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Does auto insurance cover towing?

Fact-checked with HomeInsurance.com

Driving can be dangerous. Without warning, you could find yourself on the side of the road with a flat tire, a dead battery, or a crunched up car after a catastrophic collision. No matter how safe you drive or how much you take care of your car, you’re probably going to need roadside assistance at some point. Not only is driving unpredictable, but cars are too. 

Will you be prepared for it when it happens? 

In this article, we’ll discuss why you need car towing insurance and what you need to know about it.  

What is roadside assistance?

When your car breaks down, roadside assistance can help either get your car moving again or towed to a nearby mechanic.

Many insurance providers offer roadside assistance as a coverage option, which is great because it can be a real lifesaver— no matter how reliable your car is. Though it’s not a free service, it’s worth spending the extra money each month. If you don’t, a single tow could be costly.

What does roadside assistance cover?

Roadside assistance covers the following events:

  • Flat tire: Never changed a tire? Uncomfortable doing so? With roadside assistance coverage, a technician will change your flat tire to a spare or plug up the hole right then and there. 
  • Jump starts: Left the lights on while you were at work? A jump start will recharge your battery long enough for your alternator to work. 
  • Fuel or battery delivery: Run out of gas while driving, or your car’s battery suddenly dies?  A roadside assistance specialist will bring you what you need to get you moving again. 
  • Locksmith/Lockout: Lock yourself out of your car? The roadside assistance specialist will be able to open your car, or a locksmith will be called. Depending on your provider, the cost of a locksmith may be an additional expense.
  • Towing (up to a certain distance): If nothing can be done on the side of the road to make your car drivable again, you will need to get your car towed to a nearby mechanic. Most towing services will tow your car up to a certain number of miles. If you need your car towed farther than the tower’s service range, you can still make it happen, but it will cost more.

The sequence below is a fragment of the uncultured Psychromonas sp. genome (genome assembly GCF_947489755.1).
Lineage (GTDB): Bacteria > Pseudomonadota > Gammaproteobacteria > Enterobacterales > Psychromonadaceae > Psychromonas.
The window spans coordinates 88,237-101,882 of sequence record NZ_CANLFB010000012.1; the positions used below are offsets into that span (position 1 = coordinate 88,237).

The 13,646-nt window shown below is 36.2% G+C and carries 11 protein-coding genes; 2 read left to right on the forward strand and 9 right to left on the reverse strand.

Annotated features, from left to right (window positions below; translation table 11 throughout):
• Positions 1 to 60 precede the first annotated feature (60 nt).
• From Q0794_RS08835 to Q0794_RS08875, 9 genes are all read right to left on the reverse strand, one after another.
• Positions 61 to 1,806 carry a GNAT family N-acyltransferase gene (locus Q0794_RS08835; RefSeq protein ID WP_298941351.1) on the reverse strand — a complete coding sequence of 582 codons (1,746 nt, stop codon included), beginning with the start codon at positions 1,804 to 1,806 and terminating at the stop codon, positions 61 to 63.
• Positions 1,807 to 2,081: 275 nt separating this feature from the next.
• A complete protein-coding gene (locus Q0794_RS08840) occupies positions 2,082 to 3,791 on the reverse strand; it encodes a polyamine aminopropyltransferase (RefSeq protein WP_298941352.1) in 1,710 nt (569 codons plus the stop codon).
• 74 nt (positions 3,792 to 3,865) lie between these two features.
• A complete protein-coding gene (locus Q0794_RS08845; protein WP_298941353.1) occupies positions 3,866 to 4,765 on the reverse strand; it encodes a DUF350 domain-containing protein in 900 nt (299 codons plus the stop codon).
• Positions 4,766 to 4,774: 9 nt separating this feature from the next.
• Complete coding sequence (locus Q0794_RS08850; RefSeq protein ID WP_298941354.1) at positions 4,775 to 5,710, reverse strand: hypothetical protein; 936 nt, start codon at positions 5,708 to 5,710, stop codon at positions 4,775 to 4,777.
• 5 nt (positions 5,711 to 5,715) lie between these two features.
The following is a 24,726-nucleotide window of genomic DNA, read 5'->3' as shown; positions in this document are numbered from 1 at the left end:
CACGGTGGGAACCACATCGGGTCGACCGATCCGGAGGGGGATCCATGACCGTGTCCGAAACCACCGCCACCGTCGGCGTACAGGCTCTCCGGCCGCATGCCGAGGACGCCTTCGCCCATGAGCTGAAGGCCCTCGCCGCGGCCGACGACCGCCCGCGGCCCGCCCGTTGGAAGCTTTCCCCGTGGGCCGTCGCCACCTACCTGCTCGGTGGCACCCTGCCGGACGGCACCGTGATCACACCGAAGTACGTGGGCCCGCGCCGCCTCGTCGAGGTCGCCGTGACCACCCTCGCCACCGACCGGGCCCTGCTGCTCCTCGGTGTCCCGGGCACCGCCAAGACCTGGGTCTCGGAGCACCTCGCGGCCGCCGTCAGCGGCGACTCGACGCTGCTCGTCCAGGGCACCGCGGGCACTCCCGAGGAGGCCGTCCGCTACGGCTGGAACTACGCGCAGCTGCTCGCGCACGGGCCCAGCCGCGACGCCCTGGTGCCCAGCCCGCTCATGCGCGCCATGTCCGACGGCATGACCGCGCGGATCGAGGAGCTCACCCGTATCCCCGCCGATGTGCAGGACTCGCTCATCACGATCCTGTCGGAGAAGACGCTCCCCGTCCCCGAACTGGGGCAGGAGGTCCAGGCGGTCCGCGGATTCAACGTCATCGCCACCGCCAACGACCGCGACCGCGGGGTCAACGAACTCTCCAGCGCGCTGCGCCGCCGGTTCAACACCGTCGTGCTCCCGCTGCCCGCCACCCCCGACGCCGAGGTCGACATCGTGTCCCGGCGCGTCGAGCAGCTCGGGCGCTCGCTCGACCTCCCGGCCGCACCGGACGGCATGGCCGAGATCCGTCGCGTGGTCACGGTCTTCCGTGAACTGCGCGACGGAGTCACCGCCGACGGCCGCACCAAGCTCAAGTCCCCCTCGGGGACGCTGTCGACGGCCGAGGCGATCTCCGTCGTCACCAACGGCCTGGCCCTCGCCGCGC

Many providers offer two types of coverage options: Basic and premium. There are generally a few differences between the two that make one more favorable over the other.

The first difference usually revolves around towing— meaning how far you can get towed without incurring additional fees. The cap depends on the company, but with basic coverage, expect it to be around 10 miles or less. With premium, don’t be surprised if it jumps up to 100-200 miles.

Other differences will likely include how many times you can use the service throughout a single year, and much your provider will put towards a locksmith service.  

Is a car insured while it’s being towed?

Yes, but it depends. Many assume the car isn’t protected during a tow because there isn’t a driver in it. However, should the tow truck driver get into an accident and your car is subsequently damaged, the at-fault driver’s insurance will pay for any needed repairs. 

How to file a towing claim

If you have roadside assistance coverage, filing a claim is easy. Call your insurance provider (or use their app) and tell them you need roadside assistance. They will then contact a roadside assistance technician and get them out to you.  

The pros of filing a claim when you need help are:

  • You don’t have to find a technician.
  • You don’t have to pay much, if anything.
  • You don’t have to worry about any paperwork.

The cons are that it may take longer to get help. This is because the tow company will want to call you and verify that you need help and because you may have to go through filing a claim with your insurance provider before your provider will contact a towing company. 

How to get a towing reimbursement

Some insurance providers don’t mind if you arrange for the tow, pay for it yourself and submit your receipt to them afterward for a reimbursement. With this option, the towing company gets to you sooner, but you may have to wait for your money to be returned. There might also be some back and forth with your provider if the towing range was farther than they would normally pay. If this happens, expect only to get partial reimbursement.

Will insurance cover towing without roadside assistance?

Does insurance cover towing? 

Some car insurance providers offer roadside assistance as a free perk. However, it’s usually only free if you have collision coverage.

Does liability insurance cover towing?

For the most part, towing is not covered if you only have liability. Expect to pay out of pocket for any roadside assistance, including towing. 

If there was an accident and you were not at fault, however, the other driver’s insurance will pay for damages incurred to your car, as well as any towing expenses, too. 

The takeaway: Roadside assistance pays for itself

  • Roadside assistance should only add a few dollars to your premium each month
  • It protects you from a variety of roadside hazards
  • Can make an anxiety-inducing situation less stressful

You’re going to need roadside assistance at some point in your life if you drive. 

With roadside assistance coverage, you won’t need to worry about finding a company that can get to you, nor will you have to worry about how much it will cost. If you’ve ever been in a situation where you needed help but couldn’t find any, you’ll know how much peace of mind this type of coverage gives.

Lauren Ward

Lauren Ward is a writer for Coverage.com. She specializes in all things personal finance, including insurance, loans, and real estate.

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